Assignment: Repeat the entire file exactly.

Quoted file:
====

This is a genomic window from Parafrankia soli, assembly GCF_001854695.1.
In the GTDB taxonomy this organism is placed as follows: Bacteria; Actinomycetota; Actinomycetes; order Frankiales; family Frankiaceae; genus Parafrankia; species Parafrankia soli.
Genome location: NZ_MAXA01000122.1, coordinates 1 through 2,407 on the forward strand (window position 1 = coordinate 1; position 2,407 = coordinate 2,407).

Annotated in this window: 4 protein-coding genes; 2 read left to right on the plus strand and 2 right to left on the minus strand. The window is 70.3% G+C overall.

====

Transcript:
This is a genomic window from Parafrankia soli, assembly GCF_001854695.1.
In the GTDB taxonomy this organism is placed as follows: Bacteria; Actinomycetota; Actinomycetes; order Frankiales; family Frankiaceae; genus Parafrankia; species Parafrankia soli.
Genome location: NZ_MAXA01000122.1, coordinates 1 through 2,407 on the forward strand (window position 1 = coordinate 1; position 2,407 = coordinate 2,407).

Annotated in this window: 4 protein-coding genes; 2 read left to right on the plus strand and 2 right to left on the minus strand. The window is 70.3% G+C overall.